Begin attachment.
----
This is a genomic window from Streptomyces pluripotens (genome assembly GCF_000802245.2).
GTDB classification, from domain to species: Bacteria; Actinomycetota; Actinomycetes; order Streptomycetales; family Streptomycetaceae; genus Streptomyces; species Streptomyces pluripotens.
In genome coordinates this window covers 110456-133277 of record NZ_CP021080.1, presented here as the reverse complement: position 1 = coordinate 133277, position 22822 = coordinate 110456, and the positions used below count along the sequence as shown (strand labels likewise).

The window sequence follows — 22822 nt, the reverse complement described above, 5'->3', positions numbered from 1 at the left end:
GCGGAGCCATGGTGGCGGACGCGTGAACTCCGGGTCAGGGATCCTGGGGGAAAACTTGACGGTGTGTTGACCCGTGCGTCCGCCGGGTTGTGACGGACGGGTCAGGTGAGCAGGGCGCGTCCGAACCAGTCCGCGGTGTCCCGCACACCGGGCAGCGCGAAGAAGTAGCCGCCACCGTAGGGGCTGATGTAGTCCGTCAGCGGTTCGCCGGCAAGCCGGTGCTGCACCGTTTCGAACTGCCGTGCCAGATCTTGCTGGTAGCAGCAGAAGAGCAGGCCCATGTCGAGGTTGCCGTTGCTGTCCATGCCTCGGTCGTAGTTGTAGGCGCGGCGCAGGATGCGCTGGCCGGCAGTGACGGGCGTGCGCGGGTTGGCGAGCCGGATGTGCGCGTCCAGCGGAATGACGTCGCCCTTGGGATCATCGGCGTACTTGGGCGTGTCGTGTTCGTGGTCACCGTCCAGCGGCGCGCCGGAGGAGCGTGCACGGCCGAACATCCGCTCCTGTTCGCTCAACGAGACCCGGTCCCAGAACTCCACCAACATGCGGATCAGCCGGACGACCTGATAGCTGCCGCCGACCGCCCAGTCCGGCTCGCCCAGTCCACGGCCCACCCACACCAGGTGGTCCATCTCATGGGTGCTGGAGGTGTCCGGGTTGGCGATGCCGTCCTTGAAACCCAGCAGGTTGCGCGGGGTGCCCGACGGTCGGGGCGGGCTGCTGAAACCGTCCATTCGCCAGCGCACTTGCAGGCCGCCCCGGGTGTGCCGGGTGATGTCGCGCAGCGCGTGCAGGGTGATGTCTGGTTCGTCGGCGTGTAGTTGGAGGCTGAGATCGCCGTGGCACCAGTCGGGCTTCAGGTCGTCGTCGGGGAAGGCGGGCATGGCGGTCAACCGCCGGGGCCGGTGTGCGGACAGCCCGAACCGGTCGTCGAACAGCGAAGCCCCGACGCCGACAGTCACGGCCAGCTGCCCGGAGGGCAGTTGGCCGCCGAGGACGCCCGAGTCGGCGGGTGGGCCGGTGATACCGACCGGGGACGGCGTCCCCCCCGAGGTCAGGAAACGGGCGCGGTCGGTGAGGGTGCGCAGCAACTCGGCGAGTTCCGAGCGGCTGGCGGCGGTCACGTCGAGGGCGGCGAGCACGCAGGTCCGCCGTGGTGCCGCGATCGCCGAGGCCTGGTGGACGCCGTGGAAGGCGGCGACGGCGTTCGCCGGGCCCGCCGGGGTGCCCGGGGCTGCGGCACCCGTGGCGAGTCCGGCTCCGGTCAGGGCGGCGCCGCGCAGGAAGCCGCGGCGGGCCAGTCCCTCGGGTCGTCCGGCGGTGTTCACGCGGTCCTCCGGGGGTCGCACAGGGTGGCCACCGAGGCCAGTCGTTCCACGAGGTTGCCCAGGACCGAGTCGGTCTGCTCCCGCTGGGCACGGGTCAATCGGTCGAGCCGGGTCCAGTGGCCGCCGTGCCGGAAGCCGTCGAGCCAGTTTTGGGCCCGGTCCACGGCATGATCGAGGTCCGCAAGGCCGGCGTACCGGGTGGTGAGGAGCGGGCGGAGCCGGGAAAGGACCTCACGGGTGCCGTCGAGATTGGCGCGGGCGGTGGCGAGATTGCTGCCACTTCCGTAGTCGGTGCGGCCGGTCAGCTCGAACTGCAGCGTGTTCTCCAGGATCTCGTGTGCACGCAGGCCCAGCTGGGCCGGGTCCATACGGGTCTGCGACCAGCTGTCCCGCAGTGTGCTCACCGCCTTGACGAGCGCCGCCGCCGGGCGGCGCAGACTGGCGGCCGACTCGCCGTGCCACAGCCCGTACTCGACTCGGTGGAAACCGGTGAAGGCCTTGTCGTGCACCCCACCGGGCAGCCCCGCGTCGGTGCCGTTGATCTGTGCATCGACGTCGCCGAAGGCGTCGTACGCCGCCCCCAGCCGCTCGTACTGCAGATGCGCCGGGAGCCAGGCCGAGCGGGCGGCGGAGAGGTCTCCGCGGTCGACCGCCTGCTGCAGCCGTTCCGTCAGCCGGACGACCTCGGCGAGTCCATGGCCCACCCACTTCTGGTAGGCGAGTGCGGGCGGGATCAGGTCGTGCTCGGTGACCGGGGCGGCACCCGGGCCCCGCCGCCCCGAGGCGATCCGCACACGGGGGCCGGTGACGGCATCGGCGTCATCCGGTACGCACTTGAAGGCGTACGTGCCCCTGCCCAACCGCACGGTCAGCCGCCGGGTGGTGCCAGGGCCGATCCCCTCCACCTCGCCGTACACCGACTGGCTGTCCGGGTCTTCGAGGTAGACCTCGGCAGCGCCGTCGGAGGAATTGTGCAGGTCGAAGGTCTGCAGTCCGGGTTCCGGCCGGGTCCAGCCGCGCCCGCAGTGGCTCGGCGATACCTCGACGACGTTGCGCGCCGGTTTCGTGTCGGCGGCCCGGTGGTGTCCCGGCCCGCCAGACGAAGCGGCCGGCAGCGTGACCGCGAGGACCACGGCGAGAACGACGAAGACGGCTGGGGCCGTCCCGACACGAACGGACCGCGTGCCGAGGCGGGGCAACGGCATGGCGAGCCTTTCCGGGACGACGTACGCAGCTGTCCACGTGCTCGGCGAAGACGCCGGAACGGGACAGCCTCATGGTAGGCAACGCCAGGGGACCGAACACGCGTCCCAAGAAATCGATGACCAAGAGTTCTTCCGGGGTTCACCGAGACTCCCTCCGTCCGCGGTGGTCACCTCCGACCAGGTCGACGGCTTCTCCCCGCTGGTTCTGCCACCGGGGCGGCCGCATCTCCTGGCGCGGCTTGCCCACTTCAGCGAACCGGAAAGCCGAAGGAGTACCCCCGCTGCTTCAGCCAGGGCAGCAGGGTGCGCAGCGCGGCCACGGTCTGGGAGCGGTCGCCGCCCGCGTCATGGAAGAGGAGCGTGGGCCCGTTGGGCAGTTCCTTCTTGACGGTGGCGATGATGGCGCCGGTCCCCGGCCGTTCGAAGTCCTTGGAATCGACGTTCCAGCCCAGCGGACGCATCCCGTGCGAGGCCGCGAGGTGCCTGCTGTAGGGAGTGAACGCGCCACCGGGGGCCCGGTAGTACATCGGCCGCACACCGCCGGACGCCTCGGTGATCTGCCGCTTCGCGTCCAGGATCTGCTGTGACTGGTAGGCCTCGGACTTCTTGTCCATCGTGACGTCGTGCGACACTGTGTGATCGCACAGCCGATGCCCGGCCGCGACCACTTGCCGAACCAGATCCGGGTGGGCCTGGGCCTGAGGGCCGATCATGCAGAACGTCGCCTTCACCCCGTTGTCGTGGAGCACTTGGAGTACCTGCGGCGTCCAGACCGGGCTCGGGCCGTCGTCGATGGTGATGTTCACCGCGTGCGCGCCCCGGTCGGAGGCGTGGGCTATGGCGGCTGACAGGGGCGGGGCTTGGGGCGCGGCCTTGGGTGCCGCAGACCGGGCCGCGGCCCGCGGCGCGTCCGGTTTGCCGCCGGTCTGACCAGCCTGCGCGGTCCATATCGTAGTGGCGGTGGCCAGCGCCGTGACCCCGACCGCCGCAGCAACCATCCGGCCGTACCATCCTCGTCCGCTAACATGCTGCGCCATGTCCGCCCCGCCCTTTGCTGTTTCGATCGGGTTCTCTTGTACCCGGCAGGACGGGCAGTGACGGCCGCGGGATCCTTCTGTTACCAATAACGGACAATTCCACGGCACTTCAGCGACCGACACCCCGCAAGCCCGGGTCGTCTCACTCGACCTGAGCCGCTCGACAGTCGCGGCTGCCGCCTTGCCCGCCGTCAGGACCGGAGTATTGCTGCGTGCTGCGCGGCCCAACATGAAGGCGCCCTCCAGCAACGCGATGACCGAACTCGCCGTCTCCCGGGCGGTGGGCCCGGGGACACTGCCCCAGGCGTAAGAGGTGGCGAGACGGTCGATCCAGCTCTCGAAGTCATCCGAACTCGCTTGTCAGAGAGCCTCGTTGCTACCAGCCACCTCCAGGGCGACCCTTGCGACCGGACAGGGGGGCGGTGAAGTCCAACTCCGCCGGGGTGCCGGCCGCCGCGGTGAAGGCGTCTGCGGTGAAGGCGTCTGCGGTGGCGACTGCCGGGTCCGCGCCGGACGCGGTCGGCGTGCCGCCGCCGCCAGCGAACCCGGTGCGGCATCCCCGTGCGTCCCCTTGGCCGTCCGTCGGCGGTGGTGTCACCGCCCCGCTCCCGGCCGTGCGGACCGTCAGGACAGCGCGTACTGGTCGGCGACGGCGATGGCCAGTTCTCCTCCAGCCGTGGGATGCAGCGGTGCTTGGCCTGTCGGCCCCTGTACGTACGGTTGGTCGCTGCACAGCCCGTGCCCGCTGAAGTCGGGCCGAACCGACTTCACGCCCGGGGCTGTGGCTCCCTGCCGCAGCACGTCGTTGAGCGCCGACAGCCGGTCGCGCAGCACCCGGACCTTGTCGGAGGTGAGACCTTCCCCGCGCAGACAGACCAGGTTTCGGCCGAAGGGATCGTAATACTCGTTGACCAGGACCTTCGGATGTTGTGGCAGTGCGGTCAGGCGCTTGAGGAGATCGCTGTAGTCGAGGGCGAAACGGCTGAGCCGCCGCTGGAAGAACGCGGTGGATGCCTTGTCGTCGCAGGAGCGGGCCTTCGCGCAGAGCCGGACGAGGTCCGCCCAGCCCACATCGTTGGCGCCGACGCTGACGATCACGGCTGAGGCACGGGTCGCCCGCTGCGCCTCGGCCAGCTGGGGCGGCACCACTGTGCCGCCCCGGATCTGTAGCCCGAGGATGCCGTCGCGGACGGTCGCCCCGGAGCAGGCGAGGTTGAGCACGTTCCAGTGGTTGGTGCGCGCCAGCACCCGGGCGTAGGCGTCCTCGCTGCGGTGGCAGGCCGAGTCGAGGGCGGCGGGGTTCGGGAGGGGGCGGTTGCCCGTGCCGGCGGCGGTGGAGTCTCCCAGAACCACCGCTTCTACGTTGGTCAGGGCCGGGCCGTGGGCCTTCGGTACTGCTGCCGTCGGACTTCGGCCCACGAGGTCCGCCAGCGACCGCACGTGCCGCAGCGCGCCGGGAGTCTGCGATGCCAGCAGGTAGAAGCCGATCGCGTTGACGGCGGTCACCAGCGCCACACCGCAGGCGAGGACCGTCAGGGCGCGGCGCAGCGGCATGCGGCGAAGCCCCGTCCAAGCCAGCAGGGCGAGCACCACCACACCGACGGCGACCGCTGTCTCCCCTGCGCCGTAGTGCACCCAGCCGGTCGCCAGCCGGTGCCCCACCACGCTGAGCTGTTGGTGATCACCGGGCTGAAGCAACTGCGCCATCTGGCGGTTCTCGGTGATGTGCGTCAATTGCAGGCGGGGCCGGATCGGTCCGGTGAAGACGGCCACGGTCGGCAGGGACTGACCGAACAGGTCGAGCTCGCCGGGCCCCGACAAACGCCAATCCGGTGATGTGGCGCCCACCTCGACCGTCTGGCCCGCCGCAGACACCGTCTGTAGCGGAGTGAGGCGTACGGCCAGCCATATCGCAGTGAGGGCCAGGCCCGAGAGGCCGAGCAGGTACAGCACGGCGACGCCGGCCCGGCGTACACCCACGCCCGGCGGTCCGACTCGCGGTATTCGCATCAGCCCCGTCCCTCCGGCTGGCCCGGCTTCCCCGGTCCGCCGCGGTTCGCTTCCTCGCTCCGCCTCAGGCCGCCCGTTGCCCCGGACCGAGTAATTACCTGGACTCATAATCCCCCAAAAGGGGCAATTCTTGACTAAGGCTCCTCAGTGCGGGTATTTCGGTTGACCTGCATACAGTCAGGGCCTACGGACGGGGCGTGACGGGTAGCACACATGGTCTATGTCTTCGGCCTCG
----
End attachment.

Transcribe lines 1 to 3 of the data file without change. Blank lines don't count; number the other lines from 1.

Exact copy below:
This is a genomic window from Streptomyces pluripotens (genome assembly GCF_000802245.2).
GTDB classification, from domain to species: Bacteria; Actinomycetota; Actinomycetes; order Streptomycetales; family Streptomycetaceae; genus Streptomyces; species Streptomyces pluripotens.
In genome coordinates this window covers 110456-133277 of record NZ_CP021080.1, presented here as the reverse complement: position 1 = coordinate 133277, position 22822 = coordinate 110456, and the positions used below count along the sequence as shown (strand labels likewise).